The level of education in Mali is low and illiteracy is widespread. Officially, there is a nine-year compulsory school age from the age of seven, but in reality only six out of ten children start school. It is one of the lowest numbers among the countries of the world.
In the 1990s, one third of the children attended elementary school. Investments in the school led to almost 90 percent of the children entering the first six-year stage at the beginning of the 2010s. Armed conflict and other unrest from 2012 have caused that proportion to fall again. Hundreds of schools in central and northern Mali have been closed and sometimes destroyed due to the violence. The worst is the situation in the cities of Gao, Kidal, Timbuktu, Mopti and Ségou. The UN Children’s Fund Unicef estimates that around a quarter of a million children have been affected by closed schools as a result of the security situation.
- COUNTRYAAH: Country facts of Mali, including geography profile, population statistics, and business data.
After the first six-year stage, two three-year stages follow. At the higher stages, more than two-thirds of the students are absent. Fewer girls than boys attend school at all levels.
Formally, education is free of charge, but students in state schools have to pay for school uniforms and school supplies. In addition to armed conflict, this is an important reason why so many children are absent from school. In addition, the quality of education is low, as there is a shortage of educated teachers.
Teaching in state schools is conducted in French. There are also many Quran schools, where children are allowed to study the Qur’an and learn Arabic.
A national university was founded in Bamako in the mid-1990s. In addition, there are colleges with, among other things, teacher training and administrative training. Many Malaysians apply for higher studies abroad, for example to France or Senegal.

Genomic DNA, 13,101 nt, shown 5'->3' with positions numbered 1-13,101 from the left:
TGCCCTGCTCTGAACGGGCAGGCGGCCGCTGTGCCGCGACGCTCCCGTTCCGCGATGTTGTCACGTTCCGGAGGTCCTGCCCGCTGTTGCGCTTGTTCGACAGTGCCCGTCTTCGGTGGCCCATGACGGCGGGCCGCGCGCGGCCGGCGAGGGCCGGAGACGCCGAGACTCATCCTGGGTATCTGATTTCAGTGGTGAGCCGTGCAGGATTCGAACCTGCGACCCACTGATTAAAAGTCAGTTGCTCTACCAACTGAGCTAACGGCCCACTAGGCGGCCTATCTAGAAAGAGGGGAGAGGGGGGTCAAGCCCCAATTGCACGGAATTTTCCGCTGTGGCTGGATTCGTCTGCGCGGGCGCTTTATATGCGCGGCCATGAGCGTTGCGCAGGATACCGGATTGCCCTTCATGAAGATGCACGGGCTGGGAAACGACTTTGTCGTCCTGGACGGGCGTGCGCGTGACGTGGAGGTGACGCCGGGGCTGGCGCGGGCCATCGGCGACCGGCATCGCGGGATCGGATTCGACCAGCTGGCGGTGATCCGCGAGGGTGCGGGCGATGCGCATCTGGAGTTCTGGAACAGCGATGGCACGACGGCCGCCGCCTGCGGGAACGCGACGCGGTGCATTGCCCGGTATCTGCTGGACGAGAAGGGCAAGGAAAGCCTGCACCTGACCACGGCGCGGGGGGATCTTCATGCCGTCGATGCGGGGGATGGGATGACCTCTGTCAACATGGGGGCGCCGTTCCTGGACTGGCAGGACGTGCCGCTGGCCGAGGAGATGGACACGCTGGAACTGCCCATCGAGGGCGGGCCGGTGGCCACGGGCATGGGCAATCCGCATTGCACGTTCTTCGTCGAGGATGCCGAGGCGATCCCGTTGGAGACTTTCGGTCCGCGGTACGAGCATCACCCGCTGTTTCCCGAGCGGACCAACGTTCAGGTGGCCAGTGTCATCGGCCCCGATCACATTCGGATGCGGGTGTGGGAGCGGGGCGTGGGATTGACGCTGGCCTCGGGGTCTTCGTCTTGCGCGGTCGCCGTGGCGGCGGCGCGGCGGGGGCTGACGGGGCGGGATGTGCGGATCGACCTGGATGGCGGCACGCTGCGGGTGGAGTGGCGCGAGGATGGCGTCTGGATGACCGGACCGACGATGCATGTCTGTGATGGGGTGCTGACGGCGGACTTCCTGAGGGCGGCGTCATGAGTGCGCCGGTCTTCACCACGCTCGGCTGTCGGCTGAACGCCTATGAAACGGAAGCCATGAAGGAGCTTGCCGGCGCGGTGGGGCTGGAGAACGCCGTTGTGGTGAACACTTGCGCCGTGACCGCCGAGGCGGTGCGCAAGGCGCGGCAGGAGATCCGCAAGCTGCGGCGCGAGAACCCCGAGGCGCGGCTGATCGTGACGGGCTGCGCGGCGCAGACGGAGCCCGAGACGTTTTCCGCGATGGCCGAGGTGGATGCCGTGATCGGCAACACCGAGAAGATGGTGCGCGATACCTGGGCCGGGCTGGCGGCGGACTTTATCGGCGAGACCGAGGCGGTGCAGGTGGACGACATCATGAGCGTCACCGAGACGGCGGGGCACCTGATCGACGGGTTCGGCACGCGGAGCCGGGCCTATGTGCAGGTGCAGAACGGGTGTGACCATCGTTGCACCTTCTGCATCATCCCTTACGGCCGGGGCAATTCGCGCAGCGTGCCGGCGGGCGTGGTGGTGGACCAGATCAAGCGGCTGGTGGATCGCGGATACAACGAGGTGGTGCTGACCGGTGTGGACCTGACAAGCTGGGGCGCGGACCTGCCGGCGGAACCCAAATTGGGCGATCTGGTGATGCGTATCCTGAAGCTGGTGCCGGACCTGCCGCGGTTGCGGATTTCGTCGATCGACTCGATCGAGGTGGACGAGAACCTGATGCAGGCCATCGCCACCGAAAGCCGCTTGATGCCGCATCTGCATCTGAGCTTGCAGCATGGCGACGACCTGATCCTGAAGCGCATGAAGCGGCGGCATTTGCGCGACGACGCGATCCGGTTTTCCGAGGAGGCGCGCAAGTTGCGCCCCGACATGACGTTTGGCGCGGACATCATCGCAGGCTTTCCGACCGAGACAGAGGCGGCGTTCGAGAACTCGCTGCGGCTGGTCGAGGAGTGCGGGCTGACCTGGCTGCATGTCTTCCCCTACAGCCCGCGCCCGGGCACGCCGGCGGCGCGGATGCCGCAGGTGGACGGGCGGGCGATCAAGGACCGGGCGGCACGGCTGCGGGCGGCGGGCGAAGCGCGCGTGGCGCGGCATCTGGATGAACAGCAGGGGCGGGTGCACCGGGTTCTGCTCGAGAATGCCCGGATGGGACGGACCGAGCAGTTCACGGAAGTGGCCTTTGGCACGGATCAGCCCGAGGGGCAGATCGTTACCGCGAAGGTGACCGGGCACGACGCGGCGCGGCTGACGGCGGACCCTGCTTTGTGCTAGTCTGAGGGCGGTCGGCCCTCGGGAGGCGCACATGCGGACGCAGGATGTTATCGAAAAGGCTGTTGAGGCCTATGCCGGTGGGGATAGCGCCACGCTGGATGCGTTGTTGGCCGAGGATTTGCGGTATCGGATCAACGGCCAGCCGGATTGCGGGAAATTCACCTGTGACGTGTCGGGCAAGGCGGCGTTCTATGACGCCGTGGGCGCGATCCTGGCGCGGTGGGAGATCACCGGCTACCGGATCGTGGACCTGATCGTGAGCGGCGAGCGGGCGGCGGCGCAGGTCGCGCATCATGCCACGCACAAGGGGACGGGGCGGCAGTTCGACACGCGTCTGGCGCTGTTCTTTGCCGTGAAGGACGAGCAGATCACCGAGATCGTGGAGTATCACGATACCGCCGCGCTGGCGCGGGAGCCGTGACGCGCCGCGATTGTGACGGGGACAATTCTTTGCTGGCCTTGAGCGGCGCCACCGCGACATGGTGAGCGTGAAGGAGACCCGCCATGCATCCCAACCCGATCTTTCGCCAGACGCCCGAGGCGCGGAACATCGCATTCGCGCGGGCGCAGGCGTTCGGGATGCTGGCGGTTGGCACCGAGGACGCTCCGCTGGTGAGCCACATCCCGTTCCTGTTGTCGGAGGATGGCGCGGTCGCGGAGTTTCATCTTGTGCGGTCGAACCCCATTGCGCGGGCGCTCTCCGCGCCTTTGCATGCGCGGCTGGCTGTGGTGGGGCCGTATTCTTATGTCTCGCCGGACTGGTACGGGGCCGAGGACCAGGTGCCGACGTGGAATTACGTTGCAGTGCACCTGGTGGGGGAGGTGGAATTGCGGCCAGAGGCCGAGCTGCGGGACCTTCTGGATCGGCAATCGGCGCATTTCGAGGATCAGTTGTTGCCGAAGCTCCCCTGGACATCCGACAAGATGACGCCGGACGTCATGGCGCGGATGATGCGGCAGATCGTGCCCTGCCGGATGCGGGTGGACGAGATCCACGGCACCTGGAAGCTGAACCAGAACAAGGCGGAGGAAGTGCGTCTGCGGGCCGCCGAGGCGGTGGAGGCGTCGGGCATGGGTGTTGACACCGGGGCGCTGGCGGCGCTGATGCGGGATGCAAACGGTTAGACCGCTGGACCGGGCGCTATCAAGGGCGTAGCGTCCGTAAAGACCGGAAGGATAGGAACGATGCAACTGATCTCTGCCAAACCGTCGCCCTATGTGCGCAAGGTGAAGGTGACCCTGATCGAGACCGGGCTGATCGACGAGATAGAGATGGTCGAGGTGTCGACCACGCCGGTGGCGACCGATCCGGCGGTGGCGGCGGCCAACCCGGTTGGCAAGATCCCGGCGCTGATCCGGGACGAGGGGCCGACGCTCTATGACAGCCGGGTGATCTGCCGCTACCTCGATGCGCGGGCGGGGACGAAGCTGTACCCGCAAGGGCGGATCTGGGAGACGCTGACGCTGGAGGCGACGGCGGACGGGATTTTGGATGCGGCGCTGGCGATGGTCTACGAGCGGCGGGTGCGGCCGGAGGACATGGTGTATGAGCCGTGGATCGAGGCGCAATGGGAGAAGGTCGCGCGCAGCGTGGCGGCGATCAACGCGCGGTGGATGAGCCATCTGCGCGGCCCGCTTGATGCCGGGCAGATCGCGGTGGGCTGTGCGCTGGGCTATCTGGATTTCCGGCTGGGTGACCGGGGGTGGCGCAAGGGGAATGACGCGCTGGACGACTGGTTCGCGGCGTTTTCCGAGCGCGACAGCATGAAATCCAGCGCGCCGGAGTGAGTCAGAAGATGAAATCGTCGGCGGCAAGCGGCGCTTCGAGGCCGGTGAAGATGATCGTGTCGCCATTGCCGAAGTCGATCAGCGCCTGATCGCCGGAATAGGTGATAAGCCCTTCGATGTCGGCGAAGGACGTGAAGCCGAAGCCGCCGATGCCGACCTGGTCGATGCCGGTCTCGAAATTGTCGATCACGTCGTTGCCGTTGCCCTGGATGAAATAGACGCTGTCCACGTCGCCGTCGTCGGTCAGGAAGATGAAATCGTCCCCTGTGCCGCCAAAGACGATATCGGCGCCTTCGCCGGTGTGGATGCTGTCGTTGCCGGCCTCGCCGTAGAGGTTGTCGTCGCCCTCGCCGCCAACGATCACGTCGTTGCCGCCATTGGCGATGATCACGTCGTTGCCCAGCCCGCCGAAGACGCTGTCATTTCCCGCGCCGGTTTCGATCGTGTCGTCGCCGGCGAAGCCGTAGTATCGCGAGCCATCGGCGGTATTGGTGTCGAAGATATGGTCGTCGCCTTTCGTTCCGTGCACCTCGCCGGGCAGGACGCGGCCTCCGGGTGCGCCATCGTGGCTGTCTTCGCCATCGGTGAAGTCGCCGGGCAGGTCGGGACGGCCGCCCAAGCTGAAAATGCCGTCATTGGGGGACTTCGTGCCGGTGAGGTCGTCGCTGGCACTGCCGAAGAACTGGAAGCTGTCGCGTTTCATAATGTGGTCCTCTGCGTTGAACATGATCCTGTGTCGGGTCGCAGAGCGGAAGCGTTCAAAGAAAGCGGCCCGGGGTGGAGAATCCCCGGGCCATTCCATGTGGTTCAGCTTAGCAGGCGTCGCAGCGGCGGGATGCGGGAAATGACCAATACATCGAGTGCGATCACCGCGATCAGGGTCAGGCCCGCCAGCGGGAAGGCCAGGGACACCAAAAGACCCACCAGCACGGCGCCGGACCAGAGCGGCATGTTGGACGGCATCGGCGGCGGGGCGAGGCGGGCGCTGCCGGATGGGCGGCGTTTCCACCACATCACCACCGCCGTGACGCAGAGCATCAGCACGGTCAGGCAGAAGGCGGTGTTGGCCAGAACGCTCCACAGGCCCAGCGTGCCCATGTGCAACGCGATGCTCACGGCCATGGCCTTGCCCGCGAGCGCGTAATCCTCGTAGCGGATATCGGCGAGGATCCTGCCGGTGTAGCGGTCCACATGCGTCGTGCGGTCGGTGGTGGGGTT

- Andyeducation: Introduction to education system in Mali, including compulsory schooling and higher education.
FACTS – EDUCATION
Proportion of children starting primary school
61.2 percent (2017)
Number of pupils per teacher in primary school
Reading and writing skills
33.1 percent (2015)
Public expenditure on education as a percentage of GDP
18.2 percent (2015)
Public expenditure on education as a percentage of the state budget
18.2 percent (2015)
Increased prosecution against the coupler
Amadou Senogo, who has already been indicted for involvement in the kidnapping (see November 2013), is now also charged with murder, since mass graves with the remains of at least 30 people were excavated at the military junction headquarters outside Bamako. The sharpened prosecution can lead to a death sentence.
The EU is expanding its efforts in Mali
The EU agrees to send civilian personnel to train the country’s police force. At the same time, the EU decides to extend the Malian army’s training efforts for two more years.
After just over six months, Prime Minister Oumar Tatam Ly is leaving with his entire government. Unofficially, he is said to have been frustrated by the difficulties in fundamentally reforming the way the state administration operates. Moussa Mara, Minister of Planning, has been appointed new Prime Minister. He forms a government of 31 ministers, eight of which are women. National reconciliation is highlighted as the new government’s most important task.
A special court is established
The only task of the Court will be to investigate former President Amadou Toumani Touré. He is charged with his absence for treason, as he, in his capacity as commander-in-chief, was unable to prevent foreign troops from conquering parts of the country’s territory. Touré has been living in Senegal since he was deposed in the 2012 coup.
New regional organization is formed
Together with Burkina Faso, Mauritania, Niger and Chad, Mali forms a regional organization, G5 Sahel. The purpose of the organization is to strengthen cooperation on development and security in the Sahel region. The headquarters is located in Mauritania’s capital Nouakchott.
The relatively unknown politician Issiaka Sidibé is elected President of Parliament, an assignment that can give him the presidential post in the event of President Keïta’s resignation. Sidibé has been best known for being the father-in-law of the president’s son.
Islamist judge is arrested
The judge from Timbuktu must have led a Shari’a court during the time Islamists controlled northern Mali and had ordered the stabbing, amputations and stoning of women accused of infidelity. The judge has been regarded as one of the most influential leaders of the Islamist movement.
Agreement with Mauritania
Mali agrees with the neighboring country on increased military cooperation and the exchange of information in the fight against armed terrorists.